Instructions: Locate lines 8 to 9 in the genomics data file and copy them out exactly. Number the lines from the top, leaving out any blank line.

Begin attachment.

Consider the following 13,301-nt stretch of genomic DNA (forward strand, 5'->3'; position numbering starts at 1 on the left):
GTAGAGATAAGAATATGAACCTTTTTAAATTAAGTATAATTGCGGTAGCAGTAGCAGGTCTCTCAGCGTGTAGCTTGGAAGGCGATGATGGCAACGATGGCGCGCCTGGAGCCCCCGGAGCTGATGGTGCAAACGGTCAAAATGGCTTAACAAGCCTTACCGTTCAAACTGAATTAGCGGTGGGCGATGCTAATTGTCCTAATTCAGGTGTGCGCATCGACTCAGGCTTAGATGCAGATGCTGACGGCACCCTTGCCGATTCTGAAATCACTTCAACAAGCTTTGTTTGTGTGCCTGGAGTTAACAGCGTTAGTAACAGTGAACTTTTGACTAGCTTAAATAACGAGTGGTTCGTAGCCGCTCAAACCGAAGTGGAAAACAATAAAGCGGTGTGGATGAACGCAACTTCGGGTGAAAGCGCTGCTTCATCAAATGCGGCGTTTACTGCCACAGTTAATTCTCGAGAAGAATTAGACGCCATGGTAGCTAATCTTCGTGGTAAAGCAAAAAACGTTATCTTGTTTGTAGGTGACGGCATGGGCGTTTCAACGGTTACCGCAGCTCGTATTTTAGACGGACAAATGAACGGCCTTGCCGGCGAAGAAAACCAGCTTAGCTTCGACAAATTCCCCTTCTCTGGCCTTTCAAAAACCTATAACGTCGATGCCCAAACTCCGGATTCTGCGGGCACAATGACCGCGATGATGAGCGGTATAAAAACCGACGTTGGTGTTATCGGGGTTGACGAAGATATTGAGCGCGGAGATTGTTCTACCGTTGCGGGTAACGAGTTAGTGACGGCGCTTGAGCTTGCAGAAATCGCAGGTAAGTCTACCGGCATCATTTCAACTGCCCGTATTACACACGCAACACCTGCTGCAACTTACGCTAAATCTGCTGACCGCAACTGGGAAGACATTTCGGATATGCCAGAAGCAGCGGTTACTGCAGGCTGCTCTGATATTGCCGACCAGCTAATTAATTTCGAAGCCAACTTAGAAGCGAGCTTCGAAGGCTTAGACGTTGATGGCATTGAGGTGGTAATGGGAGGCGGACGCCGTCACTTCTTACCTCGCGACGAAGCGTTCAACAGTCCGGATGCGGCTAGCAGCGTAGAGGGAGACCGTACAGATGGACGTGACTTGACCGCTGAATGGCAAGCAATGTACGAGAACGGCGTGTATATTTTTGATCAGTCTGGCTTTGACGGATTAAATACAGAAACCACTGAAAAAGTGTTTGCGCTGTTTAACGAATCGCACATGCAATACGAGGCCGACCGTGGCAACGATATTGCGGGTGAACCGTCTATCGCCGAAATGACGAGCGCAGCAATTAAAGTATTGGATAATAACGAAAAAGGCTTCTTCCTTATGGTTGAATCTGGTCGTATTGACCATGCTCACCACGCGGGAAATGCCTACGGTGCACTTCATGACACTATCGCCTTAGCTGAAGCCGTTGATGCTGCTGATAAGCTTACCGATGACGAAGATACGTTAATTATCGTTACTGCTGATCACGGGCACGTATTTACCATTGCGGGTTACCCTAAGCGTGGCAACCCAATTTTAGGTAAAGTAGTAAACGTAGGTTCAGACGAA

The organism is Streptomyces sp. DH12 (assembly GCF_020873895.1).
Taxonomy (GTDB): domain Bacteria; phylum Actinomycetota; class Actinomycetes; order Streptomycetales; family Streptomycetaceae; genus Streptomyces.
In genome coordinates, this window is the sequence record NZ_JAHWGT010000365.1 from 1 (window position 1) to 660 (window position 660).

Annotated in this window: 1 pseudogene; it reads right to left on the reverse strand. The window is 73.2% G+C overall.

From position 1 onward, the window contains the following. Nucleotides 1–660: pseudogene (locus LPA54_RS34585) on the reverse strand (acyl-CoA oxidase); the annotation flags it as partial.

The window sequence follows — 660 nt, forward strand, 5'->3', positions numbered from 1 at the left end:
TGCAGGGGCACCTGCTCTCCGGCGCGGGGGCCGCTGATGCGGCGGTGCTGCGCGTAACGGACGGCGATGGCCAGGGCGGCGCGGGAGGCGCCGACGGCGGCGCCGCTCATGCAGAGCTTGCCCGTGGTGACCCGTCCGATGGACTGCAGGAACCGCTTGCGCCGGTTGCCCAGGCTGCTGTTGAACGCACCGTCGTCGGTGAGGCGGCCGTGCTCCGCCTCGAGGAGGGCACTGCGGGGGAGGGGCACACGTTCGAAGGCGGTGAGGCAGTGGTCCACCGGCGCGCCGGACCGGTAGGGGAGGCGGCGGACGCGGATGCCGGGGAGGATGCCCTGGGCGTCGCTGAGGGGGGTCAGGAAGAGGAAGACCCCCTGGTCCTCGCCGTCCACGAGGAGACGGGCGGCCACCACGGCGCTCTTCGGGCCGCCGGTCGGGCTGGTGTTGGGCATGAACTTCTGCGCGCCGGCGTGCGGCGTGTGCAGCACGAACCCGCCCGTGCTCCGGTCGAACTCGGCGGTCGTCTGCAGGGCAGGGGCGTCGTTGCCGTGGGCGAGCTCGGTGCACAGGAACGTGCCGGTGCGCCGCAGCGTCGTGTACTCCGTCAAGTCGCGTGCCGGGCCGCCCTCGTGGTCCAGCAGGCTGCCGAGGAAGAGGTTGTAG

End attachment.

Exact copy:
The window sequence follows — 660 nt, forward strand, 5'->3', positions numbered from 1 at the left end:
TGCAGGGGCACCTGCTCTCCGGCGCGGGGGCCGCTGATGCGGCGGTGCTGCGCGTAACGGACGGCGATGGCCAGGGCGGCGCGGGAGGCGCCGACGGCGGCGCCGCTCATGCAGAGCTTGCCCGTGGTGACCCGTCCGATGGACTGCAGGAACCGCTTGCGCCGGTTGCCCAGGCTGCTGTTGAACGCACCGTCGTCGGTGAGGCGGCCGTGCTCCGCCTCGAGGAGGGCACTGCGGGGGAGGGGCACACGTTCGAAGGCGGTGAGGCAGTGGTCCACCGGCGCGCCGGACCGGTAGGGGAGGCGGCGGACGCGGATGCCGGGGAGGATGCCCTGGGCGTCGCTGAGGGGGGTCAGGAAGAGGAAGACCCCCTGGTCCTCGCCGTCCACGAGGAGACGGGCGGCCACCACGGCGCTCTTCGGGCCGCCGGTCGGGCTGGTGTTGGGCATGAACTTCTGCGCGCCGGCGTGCGGCGTGTGCAGCACGAACCCGCCCGTGCTCCGGTCGAACTCGGCGGTCGTCTGCAGGGCAGGGGCGTCGTTGCCGTGGGCGAGCTCGGTGCACAGGAACGTGCCGGTGCGCCGCAGCGTCGTGTACTCCGTCAAGTCGCGTGCCGGGCCGCCCTCGTGGTCCAGCAGGCTGCCGAGGAAGAGGTTGTAG